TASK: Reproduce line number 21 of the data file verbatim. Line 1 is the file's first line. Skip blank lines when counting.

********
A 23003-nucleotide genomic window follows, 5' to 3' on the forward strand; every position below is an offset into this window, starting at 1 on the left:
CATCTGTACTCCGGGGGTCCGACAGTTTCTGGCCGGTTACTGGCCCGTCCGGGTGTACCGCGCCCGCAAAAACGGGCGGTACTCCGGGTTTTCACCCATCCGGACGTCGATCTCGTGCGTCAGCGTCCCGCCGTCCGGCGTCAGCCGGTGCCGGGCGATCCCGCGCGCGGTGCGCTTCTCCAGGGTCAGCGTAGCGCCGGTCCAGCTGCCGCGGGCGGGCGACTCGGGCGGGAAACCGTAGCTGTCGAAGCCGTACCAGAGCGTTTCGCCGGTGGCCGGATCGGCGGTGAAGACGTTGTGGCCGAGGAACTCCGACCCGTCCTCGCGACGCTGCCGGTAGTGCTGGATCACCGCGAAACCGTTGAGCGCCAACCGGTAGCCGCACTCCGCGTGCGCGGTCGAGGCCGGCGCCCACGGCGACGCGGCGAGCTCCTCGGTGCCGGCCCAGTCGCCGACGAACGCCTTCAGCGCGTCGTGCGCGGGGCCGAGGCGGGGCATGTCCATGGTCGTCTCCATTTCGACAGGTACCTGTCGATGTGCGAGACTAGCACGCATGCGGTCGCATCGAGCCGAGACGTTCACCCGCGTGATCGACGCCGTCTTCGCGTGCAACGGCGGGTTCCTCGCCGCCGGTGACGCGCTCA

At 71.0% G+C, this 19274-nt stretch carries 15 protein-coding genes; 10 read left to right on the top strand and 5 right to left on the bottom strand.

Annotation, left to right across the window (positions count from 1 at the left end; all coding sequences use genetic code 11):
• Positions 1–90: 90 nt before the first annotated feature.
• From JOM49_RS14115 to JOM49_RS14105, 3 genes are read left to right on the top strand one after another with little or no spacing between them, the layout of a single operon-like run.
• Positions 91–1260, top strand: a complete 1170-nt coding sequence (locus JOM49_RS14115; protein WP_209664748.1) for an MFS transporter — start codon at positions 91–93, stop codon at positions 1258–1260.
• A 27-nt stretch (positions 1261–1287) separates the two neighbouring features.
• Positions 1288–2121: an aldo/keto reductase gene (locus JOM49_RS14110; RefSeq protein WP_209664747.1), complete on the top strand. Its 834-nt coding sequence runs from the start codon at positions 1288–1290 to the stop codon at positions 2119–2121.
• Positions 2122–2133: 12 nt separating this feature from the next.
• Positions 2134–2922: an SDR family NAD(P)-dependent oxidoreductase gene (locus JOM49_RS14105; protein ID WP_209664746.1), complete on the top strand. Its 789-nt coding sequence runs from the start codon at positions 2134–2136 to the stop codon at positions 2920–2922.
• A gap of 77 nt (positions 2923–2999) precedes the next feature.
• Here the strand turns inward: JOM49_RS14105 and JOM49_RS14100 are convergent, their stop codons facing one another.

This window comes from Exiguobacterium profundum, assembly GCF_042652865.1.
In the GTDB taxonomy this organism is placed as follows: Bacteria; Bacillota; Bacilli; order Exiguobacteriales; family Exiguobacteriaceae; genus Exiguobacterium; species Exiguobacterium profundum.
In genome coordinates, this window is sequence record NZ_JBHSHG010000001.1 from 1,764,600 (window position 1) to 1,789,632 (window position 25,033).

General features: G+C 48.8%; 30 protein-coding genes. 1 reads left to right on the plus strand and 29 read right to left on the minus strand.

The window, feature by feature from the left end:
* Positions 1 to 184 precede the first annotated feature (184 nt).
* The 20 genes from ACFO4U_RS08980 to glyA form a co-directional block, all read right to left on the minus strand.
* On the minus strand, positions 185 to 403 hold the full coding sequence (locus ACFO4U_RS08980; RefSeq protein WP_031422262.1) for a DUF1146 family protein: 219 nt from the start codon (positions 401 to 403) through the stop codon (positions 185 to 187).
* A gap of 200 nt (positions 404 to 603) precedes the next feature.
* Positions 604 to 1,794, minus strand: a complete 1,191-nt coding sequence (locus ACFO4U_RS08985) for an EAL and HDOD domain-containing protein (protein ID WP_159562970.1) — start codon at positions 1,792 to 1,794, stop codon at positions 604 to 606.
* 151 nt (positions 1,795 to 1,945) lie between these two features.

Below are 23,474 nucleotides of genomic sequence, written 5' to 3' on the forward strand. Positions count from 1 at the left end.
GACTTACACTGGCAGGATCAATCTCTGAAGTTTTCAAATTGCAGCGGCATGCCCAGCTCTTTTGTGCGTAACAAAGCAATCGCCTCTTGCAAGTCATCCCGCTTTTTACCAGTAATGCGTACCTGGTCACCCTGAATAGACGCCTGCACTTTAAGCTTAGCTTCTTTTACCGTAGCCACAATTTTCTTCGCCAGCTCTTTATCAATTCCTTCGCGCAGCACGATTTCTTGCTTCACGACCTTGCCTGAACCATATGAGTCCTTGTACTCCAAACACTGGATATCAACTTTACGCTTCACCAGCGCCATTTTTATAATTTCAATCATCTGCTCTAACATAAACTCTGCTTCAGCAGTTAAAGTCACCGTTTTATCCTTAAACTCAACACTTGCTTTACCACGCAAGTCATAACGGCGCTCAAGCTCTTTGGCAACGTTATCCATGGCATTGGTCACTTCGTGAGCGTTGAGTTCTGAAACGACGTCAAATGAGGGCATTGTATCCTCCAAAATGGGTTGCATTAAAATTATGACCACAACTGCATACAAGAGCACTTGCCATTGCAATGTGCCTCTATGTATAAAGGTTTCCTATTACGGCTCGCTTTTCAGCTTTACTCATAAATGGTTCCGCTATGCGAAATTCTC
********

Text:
* On the minus strand, positions 185 to 403 hold the full coding sequence (locus ACFO4U_RS08980; RefSeq protein WP_031422262.1) for a DUF1146 family protein: 219 nt from the start codon (positions 401 to 403) through the stop codon (positions 185 to 187).